1. ## again on recursion-paths

Ok, here's my final for pathfinding:
it works fine (all status start "CLOSED"), on matrices under 7*7, but it hangs on bigger ones. I've made it sweet and simple but not so efficient... any ideas?
(my previous post on the issue)http://cboard.cprogramming.com/showthread.php?t=112079
Code:
```long int GetMin(Node** matrix,int currentR,int currentC,int endR,int endC,
int rows,int columns)
{
long int result;

//if out of bounds return max of field
if (currentR==rows || currentC==columns || currentR<0 || currentC<0)
return LARGE;

//if reached end
if (currentC==endC && currentR==endR)
return (matrix[currentR][currentC].value);

if (matrix[currentR][currentC].status==OPEN)
return LARGE;

//if not reached end
matrix[currentR][currentC].status=OPEN;
result=Smallest4(
GetMin(matrix,currentR,currentC+1,endR,endC,rows,columns),
GetMin(matrix,currentR,currentC-1,endR,endC,rows,columns),
GetMin(matrix,currentR+1,currentC,endR,endC,rows,columns),
GetMin(matrix,currentR-1,currentC,endR,endC,rows,columns));

//set current status to closed- can try here again
matrix[currentR][currentC].status=CLOSED;

//if was blocked all directions
if (result==LARGE)
return LARGE;

return matrix[currentR][currentC].value+result;
}```
oh, and of course
Code:
`#define LARGE LONG_MAX`

if (matrix[currentR][currentC].status==OPEN)
return LARGE;
This dosent look quite right. If you think about it, you are opening 4 new nodes each function call. When you hit a node on the open list from a different node you then need to check to see if the current cost is less than the existing cost, and, if so update it.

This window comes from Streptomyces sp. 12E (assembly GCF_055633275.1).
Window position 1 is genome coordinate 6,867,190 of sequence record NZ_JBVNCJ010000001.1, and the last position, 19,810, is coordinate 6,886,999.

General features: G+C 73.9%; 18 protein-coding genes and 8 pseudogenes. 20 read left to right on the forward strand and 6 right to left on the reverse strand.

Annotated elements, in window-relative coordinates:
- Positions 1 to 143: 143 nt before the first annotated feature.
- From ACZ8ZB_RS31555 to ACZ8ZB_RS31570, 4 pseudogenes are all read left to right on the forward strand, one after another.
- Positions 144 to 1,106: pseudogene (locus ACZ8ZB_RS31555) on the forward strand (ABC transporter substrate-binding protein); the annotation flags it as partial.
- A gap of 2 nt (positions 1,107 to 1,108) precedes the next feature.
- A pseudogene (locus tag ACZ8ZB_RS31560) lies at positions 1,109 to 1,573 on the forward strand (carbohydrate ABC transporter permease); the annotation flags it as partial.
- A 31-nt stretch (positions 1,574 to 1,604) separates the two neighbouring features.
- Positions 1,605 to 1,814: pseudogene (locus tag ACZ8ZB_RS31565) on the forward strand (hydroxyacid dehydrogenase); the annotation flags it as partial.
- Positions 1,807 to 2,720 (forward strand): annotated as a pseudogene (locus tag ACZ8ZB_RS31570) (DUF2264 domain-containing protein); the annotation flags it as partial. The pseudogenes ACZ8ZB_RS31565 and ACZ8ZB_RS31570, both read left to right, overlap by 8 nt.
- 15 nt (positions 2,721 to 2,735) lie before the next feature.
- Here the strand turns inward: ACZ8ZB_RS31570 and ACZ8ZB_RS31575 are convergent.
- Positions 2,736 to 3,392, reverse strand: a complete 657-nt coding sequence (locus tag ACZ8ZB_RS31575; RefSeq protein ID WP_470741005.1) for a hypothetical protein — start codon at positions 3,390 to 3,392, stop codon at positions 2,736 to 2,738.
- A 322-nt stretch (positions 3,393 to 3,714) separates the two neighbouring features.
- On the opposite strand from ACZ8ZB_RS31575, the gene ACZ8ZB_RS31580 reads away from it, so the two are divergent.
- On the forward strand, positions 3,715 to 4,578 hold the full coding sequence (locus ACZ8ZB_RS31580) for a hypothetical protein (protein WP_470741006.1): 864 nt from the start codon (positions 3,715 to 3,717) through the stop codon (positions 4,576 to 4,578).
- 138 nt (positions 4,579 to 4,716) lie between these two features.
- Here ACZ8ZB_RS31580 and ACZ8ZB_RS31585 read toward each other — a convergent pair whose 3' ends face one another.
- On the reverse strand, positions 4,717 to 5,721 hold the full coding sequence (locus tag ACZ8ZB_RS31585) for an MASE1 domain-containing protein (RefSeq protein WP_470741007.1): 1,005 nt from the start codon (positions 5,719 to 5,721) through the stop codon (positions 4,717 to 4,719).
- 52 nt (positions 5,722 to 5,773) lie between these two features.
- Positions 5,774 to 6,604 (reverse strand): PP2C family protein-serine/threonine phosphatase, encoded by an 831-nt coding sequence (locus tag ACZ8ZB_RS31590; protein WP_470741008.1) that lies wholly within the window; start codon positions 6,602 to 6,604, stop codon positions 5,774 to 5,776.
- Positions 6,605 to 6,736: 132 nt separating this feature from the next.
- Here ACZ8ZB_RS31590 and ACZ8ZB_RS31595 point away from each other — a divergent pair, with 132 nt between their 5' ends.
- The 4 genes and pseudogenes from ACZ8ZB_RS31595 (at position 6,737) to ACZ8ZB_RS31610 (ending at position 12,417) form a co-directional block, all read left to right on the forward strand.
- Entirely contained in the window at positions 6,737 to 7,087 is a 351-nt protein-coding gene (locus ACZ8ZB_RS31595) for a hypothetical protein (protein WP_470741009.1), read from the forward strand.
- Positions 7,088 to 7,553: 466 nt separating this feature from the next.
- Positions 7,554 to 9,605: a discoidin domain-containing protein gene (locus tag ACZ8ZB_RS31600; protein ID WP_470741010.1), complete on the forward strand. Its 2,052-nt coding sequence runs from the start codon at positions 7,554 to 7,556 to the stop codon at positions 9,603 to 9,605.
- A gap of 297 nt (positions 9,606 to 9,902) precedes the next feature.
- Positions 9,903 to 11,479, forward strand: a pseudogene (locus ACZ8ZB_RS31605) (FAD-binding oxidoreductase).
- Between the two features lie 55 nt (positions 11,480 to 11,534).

I think you should really be keeping track of the parent node you moved from as well. How is this providing a path? Your current code looks as if you need to run the pathfinding each time you want to move a square. Which is very inefficient.

if i hit from another node, how am i to know whether the path is better, maybe the cost is low through the new node because it has yet to go through some very expensive node later on in the path that must be gone through, while the old one has allready been through them

4. What comes in the future does not matter at all. As you will be moving from exactly the same location. So you weigh them entirely on the move cost it took to get there. With branching, there is often multiple ways to get to the same point and you want to take the lowest one right? Since you are opening four nodes at a time you can end up with multiple paths to the same open node on the open list. The second of which may be shorter than the first.

5. so, in conclusion, what i have to do is add a field for each node- .lowest, all not bother at all searching through it if it is lower than the lowest using the current path?

6. No, you dont have to add another field. Just check if the new node cost is less then the existing one on your open list and update it if appropriate. Heres what I mean, shown with the bold bit in the pseudocode for dijkstras algorithm off wikipedia:
Code:
``` 1  function Dijkstra(Graph, source):
2      for each vertex v in Graph:           // Initializations
3          dist[v] := infinity               // Unknown distance function from source to v
4          previous[v] := undefined          // Previous node in optimal path from source
5      dist[source] := 0                     // Distance from source to source
6      Q := the set of all nodes in Graph    // All nodes in the graph are unoptimized - thus are in Q
7      while Q is not empty:                 // The main loop
8          u := vertex in Q with smallest dist[]
9          remove u from Q
10          for each neighbor v of u:         // where v has not yet been removed from Q.
11              alt := dist[u] + dist_between(u, v)       // be careful in 1st step - dist[u] is infinity yet
12              if alt < dist[v]              // HERE
13                  dist[v] := alt
14                  previous[v] := u
15      return previous[]```

7. is it correct to say this function (Dijkstra) will work with negative values (costs to go from node to node)?